For his next trick Trudeau will handout payments to the American draft dodgers.
When pressed about the issue on the Senate floor Thursday, Prime Minister Justin Trudeau said he understood Canadians’ “concerns” about the $10.5 million payout to Omar Khadr. “In fact,” he added, “I share those concerns about the money; that’s why we settled.” But to the thousands of men and women who have served in Canada’s military, their concerns go far beyond the simple dollar amount.
Many veterans and their families are not happy about the Khadr settlement — that much is obvious. But in the climate of vicious and partisan name-calling that seems to accompany all things Khadr, veterans’ reactions are being unfairly dismissed as little more than conservative barking. (In fact, while the military and its veterans traditionally have been the natural constituents of the right, that largely changed during the last federal election.)
Fighting for benefits
At the core of the issue is benefits — specifically, the grueling adventure race veterans have to endure to plead for their parsimonious assistance. Certainly Khadr had to fight for years for justice. Veterans, likewise, often have to fight years — and often decades — to receive their benefits.
Khadr sued the Canadian government for mistreatment and violations of his rights. Veterans are barred from suing government for mistreatment when seeking benefits. What’s more, veterans are limited to using the military’s rotten veterans tribunal system, one that provides “free” lawyers employed by the very department from which veterans are trying to seek benefits.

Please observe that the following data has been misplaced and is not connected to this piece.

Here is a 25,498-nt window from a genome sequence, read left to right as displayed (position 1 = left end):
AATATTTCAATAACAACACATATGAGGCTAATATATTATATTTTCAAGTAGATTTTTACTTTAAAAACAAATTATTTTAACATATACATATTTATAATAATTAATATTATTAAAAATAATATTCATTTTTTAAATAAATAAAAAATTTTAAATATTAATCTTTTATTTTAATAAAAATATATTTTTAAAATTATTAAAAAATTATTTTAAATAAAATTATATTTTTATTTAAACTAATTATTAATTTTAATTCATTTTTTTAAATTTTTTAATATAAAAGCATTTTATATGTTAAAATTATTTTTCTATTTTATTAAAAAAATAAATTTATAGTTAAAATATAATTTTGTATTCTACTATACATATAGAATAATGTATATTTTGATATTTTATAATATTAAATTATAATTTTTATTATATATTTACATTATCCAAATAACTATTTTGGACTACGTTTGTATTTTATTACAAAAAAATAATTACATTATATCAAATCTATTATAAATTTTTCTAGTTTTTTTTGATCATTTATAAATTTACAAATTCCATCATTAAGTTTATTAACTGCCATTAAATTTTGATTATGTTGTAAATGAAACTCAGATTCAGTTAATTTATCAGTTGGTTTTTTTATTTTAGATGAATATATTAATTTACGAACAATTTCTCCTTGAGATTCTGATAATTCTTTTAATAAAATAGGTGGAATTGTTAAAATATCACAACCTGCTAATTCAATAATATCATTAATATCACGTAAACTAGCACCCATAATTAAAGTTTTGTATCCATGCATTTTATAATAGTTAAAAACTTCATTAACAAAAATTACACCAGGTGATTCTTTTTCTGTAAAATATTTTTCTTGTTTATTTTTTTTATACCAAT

Legal settlements in Canada do not fall under taxable income, therefore Khadr will pay no tax on his $10.5 million. But ever since Ottawa replaced lifetime pensions for wounded veterans with one-time lump sums, 95 per cent of the benefits received by severely injured veterans and their survivors is now taxable. The court case to return to lifelong pensions continues for its fifth year, even though Trudeau promised to end court cases against veterans and return to lifelong pensions.
To prove permanent disability, Canadian veterans must make humiliating annual declarations that they are still missing their legs, or that their minds and spirits continue to be devoured by the lingering trauma of war. Should the most injured attempt some part-time employment for a more meaningful life, the government deducts every dollar earned. Indeed, the government already deducts pension, CPP disability, OAS and GIS from veterans’ benefits. Khadr, on the other hand, gets to keep every cent of his settlement.